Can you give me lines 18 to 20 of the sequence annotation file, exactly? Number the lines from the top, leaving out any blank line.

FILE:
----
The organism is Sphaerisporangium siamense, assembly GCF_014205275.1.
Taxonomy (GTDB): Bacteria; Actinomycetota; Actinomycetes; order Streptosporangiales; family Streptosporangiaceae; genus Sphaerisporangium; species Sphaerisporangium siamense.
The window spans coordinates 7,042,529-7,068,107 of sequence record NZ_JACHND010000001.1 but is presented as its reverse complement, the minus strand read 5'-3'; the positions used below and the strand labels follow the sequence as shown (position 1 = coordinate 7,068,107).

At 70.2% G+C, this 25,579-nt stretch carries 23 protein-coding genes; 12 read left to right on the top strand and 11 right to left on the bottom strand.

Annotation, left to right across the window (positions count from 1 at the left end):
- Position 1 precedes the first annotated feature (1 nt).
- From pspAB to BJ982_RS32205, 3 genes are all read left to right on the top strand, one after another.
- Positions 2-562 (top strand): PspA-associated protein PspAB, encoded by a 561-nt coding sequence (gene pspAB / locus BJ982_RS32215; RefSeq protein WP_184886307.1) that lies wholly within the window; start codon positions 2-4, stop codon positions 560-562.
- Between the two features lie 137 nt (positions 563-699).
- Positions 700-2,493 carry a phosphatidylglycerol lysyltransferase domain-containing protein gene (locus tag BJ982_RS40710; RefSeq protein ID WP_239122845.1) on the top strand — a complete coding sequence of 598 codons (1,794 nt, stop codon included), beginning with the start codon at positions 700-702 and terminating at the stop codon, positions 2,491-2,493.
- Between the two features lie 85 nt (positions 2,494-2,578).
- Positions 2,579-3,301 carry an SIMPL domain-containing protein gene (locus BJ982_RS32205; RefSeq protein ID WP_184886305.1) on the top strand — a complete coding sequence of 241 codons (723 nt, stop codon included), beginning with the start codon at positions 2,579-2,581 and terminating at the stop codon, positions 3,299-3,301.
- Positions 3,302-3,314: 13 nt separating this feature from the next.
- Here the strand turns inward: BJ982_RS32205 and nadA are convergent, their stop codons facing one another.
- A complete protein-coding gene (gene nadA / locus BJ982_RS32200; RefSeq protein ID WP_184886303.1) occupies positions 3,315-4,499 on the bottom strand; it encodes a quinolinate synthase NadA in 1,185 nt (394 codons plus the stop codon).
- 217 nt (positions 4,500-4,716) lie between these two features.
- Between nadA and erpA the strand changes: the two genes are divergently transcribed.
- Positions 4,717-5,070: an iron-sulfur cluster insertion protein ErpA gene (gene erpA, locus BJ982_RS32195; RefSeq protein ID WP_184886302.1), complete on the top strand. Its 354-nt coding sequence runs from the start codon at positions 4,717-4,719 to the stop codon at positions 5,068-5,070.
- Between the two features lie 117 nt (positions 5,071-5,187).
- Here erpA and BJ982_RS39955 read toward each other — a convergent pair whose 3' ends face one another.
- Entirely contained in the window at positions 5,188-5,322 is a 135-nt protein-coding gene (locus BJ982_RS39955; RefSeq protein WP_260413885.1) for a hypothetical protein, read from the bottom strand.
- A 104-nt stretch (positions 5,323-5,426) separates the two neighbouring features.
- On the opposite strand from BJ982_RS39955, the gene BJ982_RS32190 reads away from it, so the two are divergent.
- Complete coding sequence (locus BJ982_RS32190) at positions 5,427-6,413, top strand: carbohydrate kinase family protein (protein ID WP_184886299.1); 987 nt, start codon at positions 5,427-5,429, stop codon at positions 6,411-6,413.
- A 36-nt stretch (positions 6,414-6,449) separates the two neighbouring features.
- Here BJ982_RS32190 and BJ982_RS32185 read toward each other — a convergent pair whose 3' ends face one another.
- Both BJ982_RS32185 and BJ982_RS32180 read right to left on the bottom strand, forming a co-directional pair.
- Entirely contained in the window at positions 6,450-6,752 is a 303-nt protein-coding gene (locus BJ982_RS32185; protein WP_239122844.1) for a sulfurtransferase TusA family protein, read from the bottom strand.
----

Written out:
- Positions 4,717-5,070: an iron-sulfur cluster insertion protein ErpA gene (gene erpA, locus BJ982_RS32195; RefSeq protein ID WP_184886302.1), complete on the top strand. Its 354-nt coding sequence runs from the start codon at positions 4,717-4,719 to the stop codon at positions 5,068-5,070.
- Between the two features lie 117 nt (positions 5,071-5,187).
- Here erpA and BJ982_RS39955 read toward each other — a convergent pair whose 3' ends face one another.